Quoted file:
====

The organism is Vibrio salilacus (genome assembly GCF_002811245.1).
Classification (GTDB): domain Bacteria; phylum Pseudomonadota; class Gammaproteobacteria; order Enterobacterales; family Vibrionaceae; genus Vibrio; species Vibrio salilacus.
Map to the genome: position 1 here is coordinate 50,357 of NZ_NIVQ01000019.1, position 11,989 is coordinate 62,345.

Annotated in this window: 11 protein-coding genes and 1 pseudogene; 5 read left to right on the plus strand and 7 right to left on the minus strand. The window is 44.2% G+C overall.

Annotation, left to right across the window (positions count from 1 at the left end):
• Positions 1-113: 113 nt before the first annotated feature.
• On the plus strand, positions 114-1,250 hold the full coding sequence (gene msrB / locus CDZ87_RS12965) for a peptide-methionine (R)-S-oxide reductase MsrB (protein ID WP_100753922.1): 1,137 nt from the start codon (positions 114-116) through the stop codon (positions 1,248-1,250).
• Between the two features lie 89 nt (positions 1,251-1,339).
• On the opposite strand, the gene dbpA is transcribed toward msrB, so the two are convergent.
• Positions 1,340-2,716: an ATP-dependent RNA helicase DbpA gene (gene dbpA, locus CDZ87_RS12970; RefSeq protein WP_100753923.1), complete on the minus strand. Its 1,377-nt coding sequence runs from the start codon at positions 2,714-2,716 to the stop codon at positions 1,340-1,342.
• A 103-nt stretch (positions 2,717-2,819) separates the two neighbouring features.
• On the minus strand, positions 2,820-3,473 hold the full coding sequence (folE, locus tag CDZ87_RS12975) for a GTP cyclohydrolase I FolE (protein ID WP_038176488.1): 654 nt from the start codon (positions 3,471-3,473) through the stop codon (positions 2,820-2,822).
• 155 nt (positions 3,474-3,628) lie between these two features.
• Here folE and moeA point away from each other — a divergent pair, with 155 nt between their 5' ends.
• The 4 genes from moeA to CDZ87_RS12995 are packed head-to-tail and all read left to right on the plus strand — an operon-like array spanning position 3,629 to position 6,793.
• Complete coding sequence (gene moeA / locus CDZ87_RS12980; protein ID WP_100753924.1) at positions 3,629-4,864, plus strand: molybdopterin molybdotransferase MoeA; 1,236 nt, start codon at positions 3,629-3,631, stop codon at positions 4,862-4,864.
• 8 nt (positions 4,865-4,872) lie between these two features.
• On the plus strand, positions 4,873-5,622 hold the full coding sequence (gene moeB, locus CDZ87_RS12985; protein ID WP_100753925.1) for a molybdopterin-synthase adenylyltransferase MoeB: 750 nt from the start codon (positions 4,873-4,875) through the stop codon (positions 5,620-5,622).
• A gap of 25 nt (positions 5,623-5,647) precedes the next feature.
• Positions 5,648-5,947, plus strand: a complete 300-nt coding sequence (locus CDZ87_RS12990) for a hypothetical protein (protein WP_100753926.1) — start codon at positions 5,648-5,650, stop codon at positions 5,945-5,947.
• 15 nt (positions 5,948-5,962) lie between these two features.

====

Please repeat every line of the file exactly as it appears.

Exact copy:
The organism is Vibrio salilacus (genome assembly GCF_002811245.1).
Classification (GTDB): domain Bacteria; phylum Pseudomonadota; class Gammaproteobacteria; order Enterobacterales; family Vibrionaceae; genus Vibrio; species Vibrio salilacus.
Map to the genome: position 1 here is coordinate 50,357 of NZ_NIVQ01000019.1, position 11,989 is coordinate 62,345.

Annotated in this window: 11 protein-coding genes and 1 pseudogene; 5 read left to right on the plus strand and 7 right to left on the minus strand. The window is 44.2% G+C overall.

Annotation, left to right across the window (positions count from 1 at the left end):
• Positions 1-113: 113 nt before the first annotated feature.
• On the plus strand, positions 114-1,250 hold the full coding sequence (gene msrB / locus CDZ87_RS12965) for a peptide-methionine (R)-S-oxide reductase MsrB (protein ID WP_100753922.1): 1,137 nt from the start codon (positions 114-116) through the stop codon (positions 1,248-1,250).
• Between the two features lie 89 nt (positions 1,251-1,339).
• On the opposite strand, the gene dbpA is transcribed toward msrB, so the two are convergent.
• Positions 1,340-2,716: an ATP-dependent RNA helicase DbpA gene (gene dbpA, locus CDZ87_RS12970; RefSeq protein WP_100753923.1), complete on the minus strand. Its 1,377-nt coding sequence runs from the start codon at positions 2,714-2,716 to the stop codon at positions 1,340-1,342.
• A 103-nt stretch (positions 2,717-2,819) separates the two neighbouring features.
• On the minus strand, positions 2,820-3,473 hold the full coding sequence (folE, locus tag CDZ87_RS12975) for a GTP cyclohydrolase I FolE (protein ID WP_038176488.1): 654 nt from the start codon (positions 3,471-3,473) through the stop codon (positions 2,820-2,822).
• 155 nt (positions 3,474-3,628) lie between these two features.
• Here folE and moeA point away from each other — a divergent pair, with 155 nt between their 5' ends.
• The 4 genes from moeA to CDZ87_RS12995 are packed head-to-tail and all read left to right on the plus strand — an operon-like array spanning position 3,629 to position 6,793.
• Complete coding sequence (gene moeA / locus CDZ87_RS12980; protein ID WP_100753924.1) at positions 3,629-4,864, plus strand: molybdopterin molybdotransferase MoeA; 1,236 nt, start codon at positions 3,629-3,631, stop codon at positions 4,862-4,864.
• 8 nt (positions 4,865-4,872) lie between these two features.
• On the plus strand, positions 4,873-5,622 hold the full coding sequence (gene moeB, locus CDZ87_RS12985; protein ID WP_100753925.1) for a molybdopterin-synthase adenylyltransferase MoeB: 750 nt from the start codon (positions 4,873-4,875) through the stop codon (positions 5,620-5,622).
• A gap of 25 nt (positions 5,623-5,647) precedes the next feature.
• Positions 5,648-5,947, plus strand: a complete 300-nt coding sequence (locus CDZ87_RS12990) for a hypothetical protein (protein WP_100753926.1) — start codon at positions 5,648-5,650, stop codon at positions 5,945-5,947.
• 15 nt (positions 5,948-5,962) lie between these two features.